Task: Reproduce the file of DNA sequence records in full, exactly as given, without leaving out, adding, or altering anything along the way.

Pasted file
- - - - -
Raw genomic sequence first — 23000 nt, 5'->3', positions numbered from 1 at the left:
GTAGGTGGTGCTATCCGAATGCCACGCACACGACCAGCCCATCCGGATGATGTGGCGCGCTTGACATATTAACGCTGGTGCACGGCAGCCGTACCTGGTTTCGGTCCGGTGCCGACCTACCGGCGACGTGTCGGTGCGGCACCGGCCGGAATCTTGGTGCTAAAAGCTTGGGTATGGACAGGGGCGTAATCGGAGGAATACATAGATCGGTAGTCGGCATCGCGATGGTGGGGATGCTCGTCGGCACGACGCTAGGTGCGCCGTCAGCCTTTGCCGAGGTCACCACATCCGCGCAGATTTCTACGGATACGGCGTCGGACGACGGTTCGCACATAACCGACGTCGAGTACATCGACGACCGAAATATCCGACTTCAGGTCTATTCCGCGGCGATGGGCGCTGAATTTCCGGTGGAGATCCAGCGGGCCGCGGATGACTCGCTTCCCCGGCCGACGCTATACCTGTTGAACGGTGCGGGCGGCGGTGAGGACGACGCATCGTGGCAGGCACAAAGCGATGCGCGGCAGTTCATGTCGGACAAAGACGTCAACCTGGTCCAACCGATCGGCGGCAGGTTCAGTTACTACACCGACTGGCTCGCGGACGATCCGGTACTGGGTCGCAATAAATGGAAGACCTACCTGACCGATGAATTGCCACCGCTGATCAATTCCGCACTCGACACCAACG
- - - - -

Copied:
Raw genomic sequence first — 23000 nt, 5'->3', positions numbered from 1 at the left:
GTAGGTGGTGCTATCCGAATGCCACGCACACGACCAGCCCATCCGGATGATGTGGCGCGCTTGACATATTAACGCTGGTGCACGGCAGCCGTACCTGGTTTCGGTCCGGTGCCGACCTACCGGCGACGTGTCGGTGCGGCACCGGCCGGAATCTTGGTGCTAAAAGCTTGGGTATGGACAGGGGCGTAATCGGAGGAATACATAGATCGGTAGTCGGCATCGCGATGGTGGGGATGCTCGTCGGCACGACGCTAGGTGCGCCGTCAGCCTTTGCCGAGGTCACCACATCCGCGCAGATTTCTACGGATACGGCGTCGGACGACGGTTCGCACATAACCGACGTCGAGTACATCGACGACCGAAATATCCGACTTCAGGTCTATTCCGCGGCGATGGGCGCTGAATTTCCGGTGGAGATCCAGCGGGCCGCGGATGACTCGCTTCCCCGGCCGACGCTATACCTGTTGAACGGTGCGGGCGGCGGTGAGGACGACGCATCGTGGCAGGCACAAAGCGATGCGCGGCAGTTCATGTCGGACAAAGACGTCAACCTGGTCCAACCGATCGGCGGCAGGTTCAGTTACTACACCGACTGGCTCGCGGACGATCCGGTACTGGGTCGCAATAAATGGAAGACCTACCTGACCGATGAATTGCCACCGCTGATCAATTCCGCACTCGACACCAACG